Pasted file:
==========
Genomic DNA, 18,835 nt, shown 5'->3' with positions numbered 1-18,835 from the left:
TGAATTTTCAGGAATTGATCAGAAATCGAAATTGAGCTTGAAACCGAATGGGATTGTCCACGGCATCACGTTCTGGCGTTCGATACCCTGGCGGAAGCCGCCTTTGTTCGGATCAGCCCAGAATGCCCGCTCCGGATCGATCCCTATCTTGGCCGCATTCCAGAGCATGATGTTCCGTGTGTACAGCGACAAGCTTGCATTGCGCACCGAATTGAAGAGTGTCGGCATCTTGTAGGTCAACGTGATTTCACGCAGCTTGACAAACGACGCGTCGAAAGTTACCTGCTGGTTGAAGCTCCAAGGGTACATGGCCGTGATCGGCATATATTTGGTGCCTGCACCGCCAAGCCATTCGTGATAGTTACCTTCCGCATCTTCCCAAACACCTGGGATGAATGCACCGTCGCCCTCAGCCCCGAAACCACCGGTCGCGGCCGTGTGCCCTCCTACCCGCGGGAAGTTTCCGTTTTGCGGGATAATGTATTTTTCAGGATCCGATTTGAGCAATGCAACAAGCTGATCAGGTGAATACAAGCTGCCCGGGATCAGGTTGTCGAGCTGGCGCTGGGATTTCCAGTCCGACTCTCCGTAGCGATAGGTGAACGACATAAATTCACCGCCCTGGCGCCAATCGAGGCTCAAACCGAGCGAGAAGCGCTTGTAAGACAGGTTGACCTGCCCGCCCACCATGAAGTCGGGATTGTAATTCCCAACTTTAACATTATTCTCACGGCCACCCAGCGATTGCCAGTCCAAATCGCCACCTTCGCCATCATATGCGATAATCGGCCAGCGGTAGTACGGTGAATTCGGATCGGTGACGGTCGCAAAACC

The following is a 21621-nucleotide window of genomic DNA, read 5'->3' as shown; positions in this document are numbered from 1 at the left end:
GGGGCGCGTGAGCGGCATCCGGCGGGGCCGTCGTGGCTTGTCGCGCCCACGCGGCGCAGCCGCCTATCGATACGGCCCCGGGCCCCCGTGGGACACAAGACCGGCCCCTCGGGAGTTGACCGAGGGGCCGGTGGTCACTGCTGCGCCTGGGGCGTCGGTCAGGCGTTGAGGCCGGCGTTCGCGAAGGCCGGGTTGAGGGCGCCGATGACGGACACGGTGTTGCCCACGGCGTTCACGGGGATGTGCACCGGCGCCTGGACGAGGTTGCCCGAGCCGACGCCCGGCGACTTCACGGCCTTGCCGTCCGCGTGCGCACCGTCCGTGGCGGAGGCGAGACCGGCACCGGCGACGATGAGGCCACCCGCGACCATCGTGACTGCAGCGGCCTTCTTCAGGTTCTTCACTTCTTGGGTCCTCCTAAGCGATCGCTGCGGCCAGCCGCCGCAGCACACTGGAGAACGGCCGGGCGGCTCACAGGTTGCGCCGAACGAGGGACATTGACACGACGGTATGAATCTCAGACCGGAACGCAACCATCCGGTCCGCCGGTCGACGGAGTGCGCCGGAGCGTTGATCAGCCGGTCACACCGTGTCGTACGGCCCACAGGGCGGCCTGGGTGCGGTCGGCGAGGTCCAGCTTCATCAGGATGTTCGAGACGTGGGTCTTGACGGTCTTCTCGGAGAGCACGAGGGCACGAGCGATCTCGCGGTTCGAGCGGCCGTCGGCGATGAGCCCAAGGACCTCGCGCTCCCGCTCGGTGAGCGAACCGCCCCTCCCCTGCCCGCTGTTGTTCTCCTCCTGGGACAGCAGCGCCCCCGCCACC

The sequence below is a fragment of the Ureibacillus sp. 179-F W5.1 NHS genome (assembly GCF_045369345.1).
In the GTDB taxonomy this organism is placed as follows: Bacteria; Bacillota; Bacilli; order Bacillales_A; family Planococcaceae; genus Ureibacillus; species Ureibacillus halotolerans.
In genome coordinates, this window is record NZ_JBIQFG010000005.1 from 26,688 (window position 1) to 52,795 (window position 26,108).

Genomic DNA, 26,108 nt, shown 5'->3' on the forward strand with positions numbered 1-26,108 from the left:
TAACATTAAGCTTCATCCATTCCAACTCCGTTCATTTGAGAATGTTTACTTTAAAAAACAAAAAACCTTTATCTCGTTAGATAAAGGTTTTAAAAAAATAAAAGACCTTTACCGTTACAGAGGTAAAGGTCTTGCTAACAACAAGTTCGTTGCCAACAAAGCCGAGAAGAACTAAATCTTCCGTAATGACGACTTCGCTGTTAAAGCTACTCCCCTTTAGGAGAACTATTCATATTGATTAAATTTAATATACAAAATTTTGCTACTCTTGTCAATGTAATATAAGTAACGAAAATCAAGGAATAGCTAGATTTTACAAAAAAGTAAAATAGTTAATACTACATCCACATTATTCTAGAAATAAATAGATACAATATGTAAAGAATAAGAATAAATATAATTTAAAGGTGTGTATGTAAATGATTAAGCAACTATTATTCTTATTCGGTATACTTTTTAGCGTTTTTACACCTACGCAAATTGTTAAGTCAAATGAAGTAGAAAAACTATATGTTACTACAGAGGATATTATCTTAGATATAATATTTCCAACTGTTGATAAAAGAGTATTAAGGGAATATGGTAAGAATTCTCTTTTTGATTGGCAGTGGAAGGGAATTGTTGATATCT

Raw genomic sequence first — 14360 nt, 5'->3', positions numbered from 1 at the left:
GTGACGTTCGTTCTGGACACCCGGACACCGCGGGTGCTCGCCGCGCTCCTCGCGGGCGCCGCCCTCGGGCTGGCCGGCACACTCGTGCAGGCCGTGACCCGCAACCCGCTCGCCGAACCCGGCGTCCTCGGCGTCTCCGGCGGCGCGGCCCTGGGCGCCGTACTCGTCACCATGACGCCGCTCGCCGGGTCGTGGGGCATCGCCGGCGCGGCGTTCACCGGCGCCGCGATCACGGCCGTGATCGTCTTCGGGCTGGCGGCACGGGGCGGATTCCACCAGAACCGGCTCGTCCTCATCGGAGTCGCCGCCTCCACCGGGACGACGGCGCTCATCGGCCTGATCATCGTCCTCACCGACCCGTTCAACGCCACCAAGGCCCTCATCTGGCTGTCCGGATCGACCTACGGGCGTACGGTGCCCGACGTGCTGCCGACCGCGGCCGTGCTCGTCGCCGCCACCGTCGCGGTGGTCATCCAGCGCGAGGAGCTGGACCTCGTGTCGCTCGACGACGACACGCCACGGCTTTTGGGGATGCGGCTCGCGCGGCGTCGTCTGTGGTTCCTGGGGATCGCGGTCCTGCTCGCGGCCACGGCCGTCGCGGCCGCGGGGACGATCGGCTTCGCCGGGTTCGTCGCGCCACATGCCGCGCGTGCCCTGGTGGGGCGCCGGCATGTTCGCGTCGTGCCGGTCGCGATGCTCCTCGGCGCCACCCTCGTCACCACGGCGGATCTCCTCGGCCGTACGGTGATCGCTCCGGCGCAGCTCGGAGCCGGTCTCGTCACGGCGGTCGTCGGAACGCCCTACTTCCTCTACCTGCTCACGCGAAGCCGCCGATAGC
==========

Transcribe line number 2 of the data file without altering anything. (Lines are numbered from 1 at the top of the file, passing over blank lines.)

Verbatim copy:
TGAATTTTCAGGAATTGATCAGAAATCGAAATTGAGCTTGAAACCGAATGGGATTGTCCACGGCATCACGTTCTGGCGTTCGATACCCTGGCGGAAGCCGCCTTTGTTCGGATCAGCCCAGAATGCCCGCTCCGGATCGATCCCTATCTTGGCCGCATTCCAGAGCATGATGTTCCGTGTGTACAGCGACAAGCTTGCATTGCGCACCGAATTGAAGAGTGTCGGCATCTTGTAGGTCAACGTGATTTCACGCAGCTTGACAAACGACGCGTCGAAAGTTACCTGCTGGTTGAAGCTCCAAGGGTACATGGCCGTGATCGGCATATATTTGGTGCCTGCACCGCCAAGCCATTCGTGATAGTTACCTTCCGCATCTTCCCAAACACCTGGGATGAATGCACCGTCGCCCTCAGCCCCGAAACCACCGGTCGCGGCCGTGTGCCCTCCTACCCGCGGGAAGTTTCCGTTTTGCGGGATAATGTATTTTTCAGGATCCGATTTGAGCAATGCAACAAGCTGATCAGGTGAATACAAGCTGCCCGGGATCAGGTTGTCGAGCTGGCGCTGGGATTTCCAGTCCGACTCTCCGTAGCGATAGGTGAACGACATAAATTCACCGCCCTGGCGCCAATCGAGGCTCAAACCGAGCGAGAAGCGCTTGTAAGACAGGTTGACCTGCCCGCCCACCATGAAGTCGGGATTGTAATTCCCAACTTTAACATTATTCTCACGGCCACCCAGCGATTGCCAGTCCAAATCGCCACCTTCGCCATCATATGCGATAATCGGCCAGCGGTAGTACGGTGAATTCGGATCGGTGACGGTCGCAAAACC